Having worked in the franchise world for almost twenty years, I've heard this old adage more than enough times to understand its weight. And although franchisees buy and run their own businesses at their own risks, they have access to a strong support infrastructure every step of the way. This infrastructure includes corporate offices, phone and email addresses of the franchisor and other franchisees, national conference software, and field support staff.
So, by these measures, the old adage appears to be accurate franchisees are in business for themselves, but certainly never by themselves.
Having sold franchises and also been a franchise consultant, I've noticed a change in how entrepreneurs approach franchising: Over the last ten years, more prospects have purchased comprehensive franchise systems with strict menu, decor, and marketing standards than ever before. This is because doing so allows them to own their own business and also lessen start-up risks.
When I first landed in the franchise world, a turnkey franchise was a hot commodity. Today, the term has all but disappeared. Now, franchise prospects are interested in franchise systems with strict menu, decor, and marketing standards.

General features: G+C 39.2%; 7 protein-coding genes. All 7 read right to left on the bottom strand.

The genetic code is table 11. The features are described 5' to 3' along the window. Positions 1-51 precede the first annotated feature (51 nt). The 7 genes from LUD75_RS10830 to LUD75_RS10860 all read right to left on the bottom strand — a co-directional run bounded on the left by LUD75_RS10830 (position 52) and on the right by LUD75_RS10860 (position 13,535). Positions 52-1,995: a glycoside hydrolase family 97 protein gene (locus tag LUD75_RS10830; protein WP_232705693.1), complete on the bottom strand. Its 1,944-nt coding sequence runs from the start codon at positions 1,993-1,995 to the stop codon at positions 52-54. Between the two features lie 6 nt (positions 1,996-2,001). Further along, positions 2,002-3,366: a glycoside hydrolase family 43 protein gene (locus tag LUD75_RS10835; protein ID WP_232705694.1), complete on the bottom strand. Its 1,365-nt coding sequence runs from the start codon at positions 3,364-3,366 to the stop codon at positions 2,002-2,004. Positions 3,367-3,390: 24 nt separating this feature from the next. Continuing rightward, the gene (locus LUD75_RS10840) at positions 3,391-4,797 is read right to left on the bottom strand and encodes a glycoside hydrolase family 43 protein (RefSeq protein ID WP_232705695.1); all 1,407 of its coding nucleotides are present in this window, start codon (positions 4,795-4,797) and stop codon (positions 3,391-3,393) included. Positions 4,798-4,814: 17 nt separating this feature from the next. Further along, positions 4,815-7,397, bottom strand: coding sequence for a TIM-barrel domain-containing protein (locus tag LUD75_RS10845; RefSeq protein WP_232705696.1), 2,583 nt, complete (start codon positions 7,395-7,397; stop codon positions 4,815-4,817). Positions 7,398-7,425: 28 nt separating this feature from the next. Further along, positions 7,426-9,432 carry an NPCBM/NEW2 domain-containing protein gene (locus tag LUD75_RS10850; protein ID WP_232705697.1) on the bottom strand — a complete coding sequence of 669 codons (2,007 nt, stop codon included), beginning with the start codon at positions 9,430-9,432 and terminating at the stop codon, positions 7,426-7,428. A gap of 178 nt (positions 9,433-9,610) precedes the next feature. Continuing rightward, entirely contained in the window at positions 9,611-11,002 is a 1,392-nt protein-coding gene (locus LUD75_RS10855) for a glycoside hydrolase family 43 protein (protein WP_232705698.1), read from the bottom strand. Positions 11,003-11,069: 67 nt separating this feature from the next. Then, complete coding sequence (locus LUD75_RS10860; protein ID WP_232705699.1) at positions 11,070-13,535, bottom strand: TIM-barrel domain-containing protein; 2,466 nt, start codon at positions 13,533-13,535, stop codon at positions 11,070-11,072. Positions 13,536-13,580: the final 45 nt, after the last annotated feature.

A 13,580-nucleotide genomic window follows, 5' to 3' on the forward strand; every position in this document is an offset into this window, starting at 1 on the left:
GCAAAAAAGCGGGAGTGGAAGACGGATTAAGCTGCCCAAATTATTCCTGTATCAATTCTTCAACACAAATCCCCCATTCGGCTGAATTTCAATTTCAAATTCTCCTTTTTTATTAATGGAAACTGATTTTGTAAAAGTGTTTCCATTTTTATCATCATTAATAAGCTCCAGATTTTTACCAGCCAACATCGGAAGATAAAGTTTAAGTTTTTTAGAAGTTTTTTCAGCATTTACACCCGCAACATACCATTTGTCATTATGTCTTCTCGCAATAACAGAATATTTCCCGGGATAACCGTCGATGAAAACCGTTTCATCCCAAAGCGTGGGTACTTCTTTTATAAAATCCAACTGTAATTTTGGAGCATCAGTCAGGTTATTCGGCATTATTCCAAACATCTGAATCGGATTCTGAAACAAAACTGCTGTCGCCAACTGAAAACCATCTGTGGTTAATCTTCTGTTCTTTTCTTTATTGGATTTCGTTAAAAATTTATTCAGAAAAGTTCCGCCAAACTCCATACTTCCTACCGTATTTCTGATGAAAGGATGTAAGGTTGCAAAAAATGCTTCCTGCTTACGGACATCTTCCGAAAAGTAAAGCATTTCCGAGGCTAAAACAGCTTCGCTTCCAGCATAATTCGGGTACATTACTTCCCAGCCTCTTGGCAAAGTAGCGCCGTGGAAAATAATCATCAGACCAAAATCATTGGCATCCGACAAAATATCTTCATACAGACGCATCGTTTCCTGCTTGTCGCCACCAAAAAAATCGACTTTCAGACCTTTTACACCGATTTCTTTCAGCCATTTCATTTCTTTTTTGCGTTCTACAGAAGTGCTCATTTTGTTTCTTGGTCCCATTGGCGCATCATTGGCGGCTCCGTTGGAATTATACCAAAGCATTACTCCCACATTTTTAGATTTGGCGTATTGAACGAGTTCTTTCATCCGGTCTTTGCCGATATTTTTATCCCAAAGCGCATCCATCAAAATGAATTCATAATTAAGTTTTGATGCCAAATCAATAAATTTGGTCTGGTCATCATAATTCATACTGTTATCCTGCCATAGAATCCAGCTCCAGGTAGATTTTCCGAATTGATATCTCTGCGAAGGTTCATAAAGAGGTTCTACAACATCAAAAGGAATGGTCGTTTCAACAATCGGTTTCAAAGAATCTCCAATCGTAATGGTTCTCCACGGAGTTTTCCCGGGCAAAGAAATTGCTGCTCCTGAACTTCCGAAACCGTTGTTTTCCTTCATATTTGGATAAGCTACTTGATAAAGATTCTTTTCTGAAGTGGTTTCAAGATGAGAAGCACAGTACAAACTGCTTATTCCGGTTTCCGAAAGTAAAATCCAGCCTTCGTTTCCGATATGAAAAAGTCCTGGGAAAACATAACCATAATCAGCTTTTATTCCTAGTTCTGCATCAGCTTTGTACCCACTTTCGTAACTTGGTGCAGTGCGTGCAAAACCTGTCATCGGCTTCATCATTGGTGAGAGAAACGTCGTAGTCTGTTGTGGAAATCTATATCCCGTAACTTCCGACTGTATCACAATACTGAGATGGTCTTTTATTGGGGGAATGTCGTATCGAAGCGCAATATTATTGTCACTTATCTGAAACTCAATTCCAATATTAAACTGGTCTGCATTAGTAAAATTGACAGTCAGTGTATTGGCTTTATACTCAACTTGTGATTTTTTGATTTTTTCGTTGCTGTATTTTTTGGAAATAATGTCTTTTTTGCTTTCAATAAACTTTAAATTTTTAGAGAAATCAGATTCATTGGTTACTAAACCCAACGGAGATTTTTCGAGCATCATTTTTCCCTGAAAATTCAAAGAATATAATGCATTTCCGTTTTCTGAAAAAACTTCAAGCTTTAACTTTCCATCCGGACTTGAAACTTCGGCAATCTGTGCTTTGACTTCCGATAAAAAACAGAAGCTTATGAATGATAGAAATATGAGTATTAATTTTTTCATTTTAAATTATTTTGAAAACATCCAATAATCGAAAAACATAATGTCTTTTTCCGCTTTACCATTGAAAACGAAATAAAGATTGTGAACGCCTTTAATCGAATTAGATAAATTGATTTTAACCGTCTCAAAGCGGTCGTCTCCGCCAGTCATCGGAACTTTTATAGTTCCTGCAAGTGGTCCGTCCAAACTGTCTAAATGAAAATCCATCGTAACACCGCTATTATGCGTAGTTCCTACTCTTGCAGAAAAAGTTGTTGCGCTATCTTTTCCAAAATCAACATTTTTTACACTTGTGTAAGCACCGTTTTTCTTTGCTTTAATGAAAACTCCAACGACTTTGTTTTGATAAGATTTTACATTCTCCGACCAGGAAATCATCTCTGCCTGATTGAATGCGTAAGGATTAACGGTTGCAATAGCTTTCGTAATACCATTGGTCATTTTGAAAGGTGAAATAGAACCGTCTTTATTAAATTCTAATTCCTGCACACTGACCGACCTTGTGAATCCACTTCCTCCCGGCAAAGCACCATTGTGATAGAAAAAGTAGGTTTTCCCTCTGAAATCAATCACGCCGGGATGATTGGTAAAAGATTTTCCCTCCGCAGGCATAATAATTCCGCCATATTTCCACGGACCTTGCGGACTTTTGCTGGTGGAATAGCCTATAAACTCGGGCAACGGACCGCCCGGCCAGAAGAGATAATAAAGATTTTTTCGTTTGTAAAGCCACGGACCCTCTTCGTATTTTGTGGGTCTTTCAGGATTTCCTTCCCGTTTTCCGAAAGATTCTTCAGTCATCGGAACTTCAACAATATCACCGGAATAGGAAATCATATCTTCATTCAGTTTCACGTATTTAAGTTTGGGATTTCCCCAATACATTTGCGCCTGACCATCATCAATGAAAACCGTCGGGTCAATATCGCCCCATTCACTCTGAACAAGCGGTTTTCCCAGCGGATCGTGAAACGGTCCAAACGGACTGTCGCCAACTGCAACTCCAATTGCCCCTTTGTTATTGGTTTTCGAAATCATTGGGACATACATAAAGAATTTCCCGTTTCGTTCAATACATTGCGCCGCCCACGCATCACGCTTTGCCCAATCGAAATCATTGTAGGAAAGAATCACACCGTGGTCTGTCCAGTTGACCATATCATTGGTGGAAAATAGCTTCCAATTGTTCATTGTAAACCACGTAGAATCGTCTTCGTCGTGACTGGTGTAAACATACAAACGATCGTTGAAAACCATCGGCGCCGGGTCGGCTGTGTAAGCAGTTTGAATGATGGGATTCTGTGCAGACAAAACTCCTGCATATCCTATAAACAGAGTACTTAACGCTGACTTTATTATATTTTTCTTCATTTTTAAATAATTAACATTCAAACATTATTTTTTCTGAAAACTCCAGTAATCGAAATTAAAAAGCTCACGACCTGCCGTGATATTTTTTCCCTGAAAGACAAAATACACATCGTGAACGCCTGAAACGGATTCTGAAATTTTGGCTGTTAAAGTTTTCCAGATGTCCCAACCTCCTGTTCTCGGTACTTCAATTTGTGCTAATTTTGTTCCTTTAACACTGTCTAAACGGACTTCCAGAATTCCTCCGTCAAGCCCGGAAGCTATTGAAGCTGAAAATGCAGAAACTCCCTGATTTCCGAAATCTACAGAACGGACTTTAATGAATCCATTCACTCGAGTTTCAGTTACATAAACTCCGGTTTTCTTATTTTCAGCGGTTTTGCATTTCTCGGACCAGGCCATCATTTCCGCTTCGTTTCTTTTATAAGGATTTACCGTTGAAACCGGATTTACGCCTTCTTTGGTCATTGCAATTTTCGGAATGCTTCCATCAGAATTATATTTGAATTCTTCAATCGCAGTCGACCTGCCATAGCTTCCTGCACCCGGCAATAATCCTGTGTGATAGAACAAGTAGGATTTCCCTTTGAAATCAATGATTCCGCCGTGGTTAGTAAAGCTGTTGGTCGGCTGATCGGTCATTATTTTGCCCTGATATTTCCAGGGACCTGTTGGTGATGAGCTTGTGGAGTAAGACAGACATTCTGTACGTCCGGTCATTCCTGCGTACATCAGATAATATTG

So, how did this happen and is it a good thing?
Early franchisors were larger, more established corporate businesses. They possessed brand-name recognition, personnel, and proven systems. Today's franchises have less brand recognition and are rooted in concepts rather than proven results. This makes them more likely to challenge new systems and-since most of them lack financial strength and confidence-avoid presenting a firm, comprehensive offering. The only problem is that this flexibility can actually erode the fabric of the franchise and make it harder to garner brand recognition and franchisee support.
If you want to invest in a franchise, choose one that has a proven track record and can survive without undergoing major change. You must trust the franchisor you are going into business with and allow them to perform their corporate duties, while you execute at the unit level. If you choose to purchase a franchise system and find yourself going back and forth with the franchisor, wrestling for control --- put the FDD down and walk away. Franchising probably isn't for you and you will be happier being in business by yourself.